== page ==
The National Guard – A Clarification

Posted in Opinions on April 19th, 2008 by MadDog
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Yesterday, I referred to my service in the Army National Guard as ‘draft dodging’. Now, it occurs to me that I need to make it clear that the circumstances in the world of today are entirely different. Joining the Guard or Reserves today is akin to booking a ticket on the Misery Express. Your seat is reserved – you’re just waiting for the train to pull into the station.

My wife and I, both resolutely opposed to the war in Vietnam, had limited options to maintain that position. The alternative that many were selecting was to relocate to Canada or Sweden. This did not seem to us to be honourable. Another choice was to either enlist or wait for the draft to catch up to us. This was intolerable, since it would not only end up with me fighting a war which we loathed, but also presented the distinct possibility of leaving newly married Eunice as a widow. I can’t fail to mention that I did not at all relish the concept of being shot at. So, when the opportunity fortuitously arose to join the Army National Guard, we jumped at it. I spent about nine years serving in that manner.

The history the National Guard pre-dates the establishment of the United States Army. At its very heart is the concept of the citizen soldier – the trained protector who is standing by to drop everything to defend his country. Guardsmen have fought in every war. However, during the Vietnam era, about the only way you’d end up trading lead with the enemy was if your entire unit was activated. Many Guard units were. Mine was not.

This is the shoulder patch of the 38th Infantry Division – “The Cyclone Division” My dad wore it fighting the Japanese in New Guinea. I wore it flying Hueys in the relative safety of the Midwest. My son wore it during his service in the Guard as an Officer in the Military Police.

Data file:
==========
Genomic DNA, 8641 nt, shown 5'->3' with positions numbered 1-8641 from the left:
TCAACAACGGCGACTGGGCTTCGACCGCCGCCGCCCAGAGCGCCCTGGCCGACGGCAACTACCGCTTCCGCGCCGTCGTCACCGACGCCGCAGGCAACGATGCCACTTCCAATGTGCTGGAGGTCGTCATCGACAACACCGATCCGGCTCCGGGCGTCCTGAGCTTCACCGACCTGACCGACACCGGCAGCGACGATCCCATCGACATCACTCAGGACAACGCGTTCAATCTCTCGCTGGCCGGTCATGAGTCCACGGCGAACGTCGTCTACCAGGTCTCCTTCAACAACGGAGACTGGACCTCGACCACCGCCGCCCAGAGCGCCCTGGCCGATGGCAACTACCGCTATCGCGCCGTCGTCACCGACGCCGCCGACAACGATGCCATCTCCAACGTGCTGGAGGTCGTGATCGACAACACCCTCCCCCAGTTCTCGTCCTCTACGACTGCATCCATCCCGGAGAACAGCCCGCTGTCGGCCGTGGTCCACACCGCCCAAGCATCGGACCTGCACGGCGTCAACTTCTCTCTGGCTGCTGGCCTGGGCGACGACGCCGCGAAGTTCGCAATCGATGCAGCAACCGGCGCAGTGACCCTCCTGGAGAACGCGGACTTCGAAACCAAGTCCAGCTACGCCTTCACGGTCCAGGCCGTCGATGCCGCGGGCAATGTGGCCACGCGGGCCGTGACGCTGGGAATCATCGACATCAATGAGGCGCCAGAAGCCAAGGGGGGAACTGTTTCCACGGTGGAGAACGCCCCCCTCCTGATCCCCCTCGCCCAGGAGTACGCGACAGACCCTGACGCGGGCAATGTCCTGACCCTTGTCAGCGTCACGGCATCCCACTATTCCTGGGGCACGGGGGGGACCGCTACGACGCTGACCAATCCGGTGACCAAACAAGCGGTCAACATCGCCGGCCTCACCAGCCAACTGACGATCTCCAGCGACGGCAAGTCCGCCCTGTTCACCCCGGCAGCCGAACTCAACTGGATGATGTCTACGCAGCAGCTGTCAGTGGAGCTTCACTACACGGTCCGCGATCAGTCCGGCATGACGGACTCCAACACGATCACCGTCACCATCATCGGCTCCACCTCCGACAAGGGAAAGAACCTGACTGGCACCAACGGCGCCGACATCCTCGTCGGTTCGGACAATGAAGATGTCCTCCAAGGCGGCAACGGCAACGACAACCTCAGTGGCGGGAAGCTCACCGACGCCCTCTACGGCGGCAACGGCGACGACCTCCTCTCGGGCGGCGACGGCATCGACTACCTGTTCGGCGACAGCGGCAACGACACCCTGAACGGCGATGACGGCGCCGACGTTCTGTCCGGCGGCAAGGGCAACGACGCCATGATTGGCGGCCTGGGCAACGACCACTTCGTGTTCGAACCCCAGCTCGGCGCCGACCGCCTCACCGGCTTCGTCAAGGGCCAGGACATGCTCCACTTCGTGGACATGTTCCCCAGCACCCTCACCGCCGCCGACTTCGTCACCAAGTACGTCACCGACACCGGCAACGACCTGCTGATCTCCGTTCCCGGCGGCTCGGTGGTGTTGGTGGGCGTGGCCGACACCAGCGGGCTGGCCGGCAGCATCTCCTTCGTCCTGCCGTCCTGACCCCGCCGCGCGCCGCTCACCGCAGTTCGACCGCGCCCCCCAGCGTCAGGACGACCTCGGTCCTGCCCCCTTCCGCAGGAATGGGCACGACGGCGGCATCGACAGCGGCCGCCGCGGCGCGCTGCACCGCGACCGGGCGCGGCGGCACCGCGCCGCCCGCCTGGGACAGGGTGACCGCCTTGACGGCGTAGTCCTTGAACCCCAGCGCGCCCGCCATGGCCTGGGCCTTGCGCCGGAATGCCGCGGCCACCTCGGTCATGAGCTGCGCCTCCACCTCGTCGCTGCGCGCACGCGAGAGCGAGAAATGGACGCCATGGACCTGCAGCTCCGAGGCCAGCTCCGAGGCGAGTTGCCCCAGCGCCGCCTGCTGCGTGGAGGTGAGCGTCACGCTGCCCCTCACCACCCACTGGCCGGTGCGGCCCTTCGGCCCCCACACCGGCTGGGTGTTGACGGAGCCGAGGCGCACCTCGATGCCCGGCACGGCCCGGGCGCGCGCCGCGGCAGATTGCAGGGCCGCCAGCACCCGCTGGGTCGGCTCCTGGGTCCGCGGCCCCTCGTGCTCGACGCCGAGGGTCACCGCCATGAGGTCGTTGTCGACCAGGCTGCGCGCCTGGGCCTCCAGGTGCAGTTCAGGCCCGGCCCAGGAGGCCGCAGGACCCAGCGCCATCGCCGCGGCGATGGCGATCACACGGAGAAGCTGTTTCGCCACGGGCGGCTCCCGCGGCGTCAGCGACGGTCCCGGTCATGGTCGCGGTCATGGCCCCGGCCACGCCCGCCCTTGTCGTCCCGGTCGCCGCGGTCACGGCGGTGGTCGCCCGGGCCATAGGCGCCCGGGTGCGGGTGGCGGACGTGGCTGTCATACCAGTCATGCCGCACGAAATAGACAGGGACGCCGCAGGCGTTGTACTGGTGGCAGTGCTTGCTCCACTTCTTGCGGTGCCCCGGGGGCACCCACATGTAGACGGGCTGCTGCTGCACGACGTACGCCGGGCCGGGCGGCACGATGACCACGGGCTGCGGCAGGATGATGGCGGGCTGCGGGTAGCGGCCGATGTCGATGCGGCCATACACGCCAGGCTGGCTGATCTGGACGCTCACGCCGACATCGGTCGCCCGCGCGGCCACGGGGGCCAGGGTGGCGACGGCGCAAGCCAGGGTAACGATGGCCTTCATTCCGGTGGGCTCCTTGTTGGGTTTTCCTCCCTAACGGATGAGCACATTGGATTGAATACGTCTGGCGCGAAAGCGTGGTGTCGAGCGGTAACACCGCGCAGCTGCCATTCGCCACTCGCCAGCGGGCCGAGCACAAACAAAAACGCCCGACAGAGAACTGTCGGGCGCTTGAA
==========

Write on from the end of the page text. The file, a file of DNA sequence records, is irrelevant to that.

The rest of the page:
The shoulder patch of the 38th Infantry Division

Here’s my dad with his trusty Thompson in New Guinea. 

Arnold William Messersmith in New Guinea

Three generations of Guardsmen. One was called to fight; two were not.

Today’s circumstances are utterly different. The Guard and other reservists are carrying a huge burden of the fighting. I scorn the war in Iraq and can’t think of a single argument in favor of it. It stank at its roots and its harvest, I believe, will stink for decades. That’s just one man’s opinion – though I have heard many other Americans articulate a similar attitude.

I sincerely apologize if my remarks in my post of yesterday seemed to denigrate the Army or Air Force National Guards or any of the reserve components of the US military. It was not my intention to do so.

I do ‘support our troops’. I think my son expressed it well, when we discussed it several years ago. He said, “Of course I support our troops – I support bringing them safely home.”

I’m certain that many, if not most, of the men and women who are called upon to serve in Iraq today most sincerely wish to be just about anywhere else. They are caught up in the machinations of nations, as was my brother in Vietnam. He never recovered his well being. Though four years younger, he has long ago died troubled and short of the potential he might have achieved.

My prayers are with those in peril. Though I despise the war, I cannot despise the souls engaged in the seemingly interminable combat.

Bring them home.

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